Robert Hoekman Jr
Robert Hoekman Jr is a product strategy consultant and author of "Designing the Obvious", "Web Anatomy", and other UX design books. He also Robert Hoekman Jr is a product strategy consultant and author of "Designing the Obvious", "Web Anatomy", and other UX design books. He also contributes design advice on behalf of the collaborative prototyping app UXPin.
The heart of great UX strategy lies in thorough research. Unfortunately, UX research is usually a mess.
If you’re an outsider, you’re still getting to know everyone involved in the project at the same time you’re navigating which research activities to take on. If you’re an insider, it can be the same story.
Even if you already know everyone, it’s a new project, and that means new approaches, new information, new documents, new everything.
Sure, there’s been a kickoff, but now you’re into the real stuff. You have to become an expert on this product as quickly as possible.
You have to figure out who to talk to, what they know, how to make the most of each resource, and how to turn it all into a sound UX strategy everyone will agree with.
The well of knowledge
The principal stakeholders on the project will have a good idea who’s available to talk (and they will likely be on the list themselves). If they don’t, they can point you to the people who do.
Oftentimes, for example, larger companies have a user researcher on staff who will already know plenty about any existing user base. If you’re building something brand new and there is no user base just yet, your options will be far more limited. Either way, discovery involves people and data.
There are a few places you can go to gain insight relevant to your product’s future success. Each one has different cares and concerns.
These are the people in charge of the product.
In a startup — especially a newer one — it’s usually the CEO and/or CTO. New companies don’t often have more than one or two major stakeholders. For more established startups, you may also find a product manager.
Whatever the title, in a startup situation, odds are good that at least one of your primary stakeholders is the person authorizing your paycheck.
When you talk to one, speak to data and to revenue. In startups, primary stakeholders often have a financial stake in the business. In larger companies, their jobs depends on a product’s financial success.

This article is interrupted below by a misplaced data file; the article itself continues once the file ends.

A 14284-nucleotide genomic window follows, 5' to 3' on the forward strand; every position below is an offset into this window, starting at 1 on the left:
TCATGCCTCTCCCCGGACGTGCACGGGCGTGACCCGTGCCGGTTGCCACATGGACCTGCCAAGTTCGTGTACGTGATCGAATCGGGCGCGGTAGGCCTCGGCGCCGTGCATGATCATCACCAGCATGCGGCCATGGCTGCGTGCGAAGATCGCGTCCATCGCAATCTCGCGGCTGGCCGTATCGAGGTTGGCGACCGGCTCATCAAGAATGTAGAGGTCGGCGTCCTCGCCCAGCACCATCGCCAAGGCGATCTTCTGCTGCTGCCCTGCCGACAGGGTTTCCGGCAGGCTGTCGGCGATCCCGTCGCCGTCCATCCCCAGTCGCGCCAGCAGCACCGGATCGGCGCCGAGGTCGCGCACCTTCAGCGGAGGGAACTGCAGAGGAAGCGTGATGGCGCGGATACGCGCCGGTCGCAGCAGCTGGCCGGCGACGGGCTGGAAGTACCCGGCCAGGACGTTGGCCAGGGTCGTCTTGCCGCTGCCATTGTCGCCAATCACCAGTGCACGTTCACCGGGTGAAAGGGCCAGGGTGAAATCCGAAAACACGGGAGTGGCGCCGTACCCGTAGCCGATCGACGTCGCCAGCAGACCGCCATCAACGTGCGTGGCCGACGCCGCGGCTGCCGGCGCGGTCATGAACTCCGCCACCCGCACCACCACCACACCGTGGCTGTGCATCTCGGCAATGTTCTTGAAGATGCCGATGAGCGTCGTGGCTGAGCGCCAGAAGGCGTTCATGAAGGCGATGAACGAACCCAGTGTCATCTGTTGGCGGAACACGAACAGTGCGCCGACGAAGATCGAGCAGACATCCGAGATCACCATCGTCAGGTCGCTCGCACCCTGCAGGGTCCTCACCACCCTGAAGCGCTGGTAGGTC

As explained in the free Field Guide to UX Strategy, include questions like:
- There are a billion ways to make money. Why this one?
- What do you see as the biggest concerns with regard to the user’s experience, and why?
- What do you think is working well?
- How do you believe this product compares to its competitors?
- What particular metrics would you like to see improved?
(Pro tip: Keep your questions scoped to what a particular person cares about most and knows most about. A primary stakeholder may be intensely concerned with the state of the business, but this doesn’t mean he or she is a wealth of expert information outside of their own role.)
When they give you answers about the product’s purpose, scope, users, competitors, and so on, these answers are driven by financial concerns. So when you make recommendations later on, be sure to couch them in discussions about what percentages of users do generally or are doing in this case, and with regard to how a decision affects the product’s ability to make money.
For more on this, Kim Goodwin has a great writeup on the kinds of questions to ask.
These are people whose roles are incredibly important, but not to the level of actual ownership or financial stakes. People like development leads, marketing leads, and whoever’s going to be doing the bulk of the visual design work.
Secondary stakeholders can also be people outside the company or the immediate project team, like an investor or investment group, a higher-level executive, or even someone the CEO deems worthy of decision-making power.
In interviews with secondary stakeholders, first lay out the high-level description of what you and the primary stakeholders have decided or want to achieve. From then on, focus only on the part of the project the secondaries affect. If it’s a graphic designer, ask about what visual design directions might be feasible, what’s been done in the past, how that person thinks the current version performs, and so on.
What you ask entirely depends on the person’s role. Stick to the person’s area of interest. Anything outside of that carries high risk of misleading information and perspective.
If the product exists already, you can almost certainly dig up some enthusiastic users.